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Ethics Oversight Board Message—Second Quarter 2017

NACVA Association News

Paul WonchProfessional Oversight—NACVA’s Monitoring Process
 

Paul Wonch, MBA, CPA, ABV, CVA, MAFF
Past Chair NACVA’s Ethics Oversight Board


If you are a new NACVA member or maybe even if you are not so new, you may not know how we monitor ourselves to make sure we follow our professional standards.  As a member of the NACVA’s Ethics Oversight Board (EOB) for the past three years, and its Chair in my last year, I have learned a lot about our monitoring process.  Prior to my involvement with the EOB, I was somewhat unaware of what all is involved.
 
What I learned is that there is a fairly thorough and extensive formal procedure in place.  For the sake of brevity, I will only touch on some of the more interesting aspects of the process in this article.  To learn the details, you can find the NACVA Ethics Oversight Board’s Policies and Procedures Manual at www.NACVA.com/Standards.
 
The approach is primarily a complaint and complaint resolution process.  Consequently, it formally begins with a complaint filed by anyone who believes a NACVA member has potentially breached NACVA’s ethical or professional standards.  It could come from a potentially injured party, a regulatory body, an attorney, another NACVA member, etc.  A complaint is filed by completing the complaint form, which can be found at www.NACVA.com/Standards, and submitting it to the Executive Director of NACVA.
 
The Executive Director submits the complaint to the EOB.  The EOB decides whether or not to initiate a formal investigation.  The standard used to decide if an investigation will be initiated is to determine if a violation of NACVA’s standards may have occurred.  This is a fairly low bar to justify an investigation.  Note, even if it is unclear that standards have been violated, as long as they may have been violated, our process requires an investigation.
 
An investigation will be deferred if a case is subject to litigation or is under investigation by a governmental regulatory body.  We do not want our process, in any way, intertwined with the legal process or a government investigation.  When the litigation, any related appeal, or the government investigation is over, a deferred investigation can begin.
 
Once an investigation has been deemed necessary, and no litigation or government investigation is pending, investigators are assigned to a case, letters are sent to the individuals involved, information is gathered and reviewed, and the appropriate people are interviewed.  The investigators present their findings and recommendations to the EOB.  A final decision is made by the EOB regarding the existence and nature of any violation.  If the EOB determines that no violation has occurred, the case is closed and the appropriate parties are notified.  If it is determined that a violation has occurred, the EOB decides on appropriate disciplinary action.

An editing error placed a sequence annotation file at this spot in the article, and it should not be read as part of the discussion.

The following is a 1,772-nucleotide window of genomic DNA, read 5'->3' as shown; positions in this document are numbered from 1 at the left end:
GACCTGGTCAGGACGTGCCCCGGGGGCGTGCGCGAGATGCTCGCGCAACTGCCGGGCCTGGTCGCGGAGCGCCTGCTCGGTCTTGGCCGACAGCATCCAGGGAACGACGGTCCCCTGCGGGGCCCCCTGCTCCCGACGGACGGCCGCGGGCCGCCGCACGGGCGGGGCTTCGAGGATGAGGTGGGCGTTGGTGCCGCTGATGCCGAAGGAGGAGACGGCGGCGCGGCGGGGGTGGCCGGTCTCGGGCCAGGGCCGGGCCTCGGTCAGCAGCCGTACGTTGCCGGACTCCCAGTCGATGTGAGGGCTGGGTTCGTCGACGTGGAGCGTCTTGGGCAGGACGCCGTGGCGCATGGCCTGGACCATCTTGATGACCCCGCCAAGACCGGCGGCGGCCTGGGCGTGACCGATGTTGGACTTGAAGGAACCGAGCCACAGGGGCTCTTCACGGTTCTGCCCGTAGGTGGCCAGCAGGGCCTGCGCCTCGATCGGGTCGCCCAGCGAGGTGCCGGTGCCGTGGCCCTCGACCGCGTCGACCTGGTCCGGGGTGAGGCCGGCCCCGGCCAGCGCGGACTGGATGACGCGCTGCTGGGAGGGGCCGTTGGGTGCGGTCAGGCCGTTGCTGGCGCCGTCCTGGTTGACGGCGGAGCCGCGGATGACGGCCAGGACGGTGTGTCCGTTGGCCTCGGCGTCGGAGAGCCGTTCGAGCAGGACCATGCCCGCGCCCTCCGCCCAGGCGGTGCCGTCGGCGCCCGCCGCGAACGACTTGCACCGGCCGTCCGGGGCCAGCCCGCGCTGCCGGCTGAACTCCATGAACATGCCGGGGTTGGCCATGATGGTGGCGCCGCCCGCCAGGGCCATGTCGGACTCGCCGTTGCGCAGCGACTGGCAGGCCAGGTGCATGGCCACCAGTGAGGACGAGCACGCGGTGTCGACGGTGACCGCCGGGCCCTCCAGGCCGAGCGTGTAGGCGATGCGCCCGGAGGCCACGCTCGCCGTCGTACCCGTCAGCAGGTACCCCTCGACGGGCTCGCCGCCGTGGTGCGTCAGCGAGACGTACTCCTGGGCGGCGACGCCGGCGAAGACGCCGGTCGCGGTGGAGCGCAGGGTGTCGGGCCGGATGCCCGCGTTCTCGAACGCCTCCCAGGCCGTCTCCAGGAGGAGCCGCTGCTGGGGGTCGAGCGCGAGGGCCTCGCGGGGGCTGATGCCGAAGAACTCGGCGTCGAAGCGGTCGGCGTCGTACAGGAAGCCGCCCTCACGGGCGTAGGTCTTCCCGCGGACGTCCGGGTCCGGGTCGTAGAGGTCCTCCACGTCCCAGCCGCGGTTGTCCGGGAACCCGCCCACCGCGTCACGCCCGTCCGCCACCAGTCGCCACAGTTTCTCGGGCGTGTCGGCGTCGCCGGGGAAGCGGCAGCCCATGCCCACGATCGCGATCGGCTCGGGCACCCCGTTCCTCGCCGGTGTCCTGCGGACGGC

There are four levels of disciplinary action: 1) admonishment, 2) remediation required, 3) suspension, and 4) termination of credential/membership.  Admonishment occurs when the least significant violation is found and it is included in the member’s record.  A letter of admonishment may be issued.  Remediation is required for a more significant violation and typically involves additional coursework or training for the violator.  Suspension occurs for even more significant violations when the violation does not merit termination.  Termination occurs when a violation is so significant that it materially misrepresented or resulted in a material error in conclusion/opinion, or the case was a blatant disregard for NAVCA’s professional standards.
 
All findings and recommendations in cases with violations must be presented to and approved by the NACVA Executive Advisory Board (EAB) and the NACVA Board of Directors.  Once the conclusions are approved by these two bodies, the member in violation is notified.  The member has the option to appeal the findings and recommendations.  An appeal is reviewed by the EAB.  If there is no appeal, the EOB proceeds with the corrective action.
 
Keep in mind that the members of the EOB are all practitioners who are very sympathetic to the difficulties of meeting professional standards in all circumstances.  If a complaint is made about you, it is not necessarily the end of the world.  Your cooperation will provide the best outcome for you.  My experience on the EOB reinforced my view that while NACVA takes its professional standards very seriously, it is a supportive member-focused organization dedicated to its members’ success.
 
Paul Wonch, MBA, CPA, ABV, CVA, MAFF
Wonch Valuation Advisors, LLC
3905 Vincennes Road, Suite 303
Indianapolis, IN 46268
(317) 471-3564
pwonch@wonchvaluation.com
www.wonchvaluation.com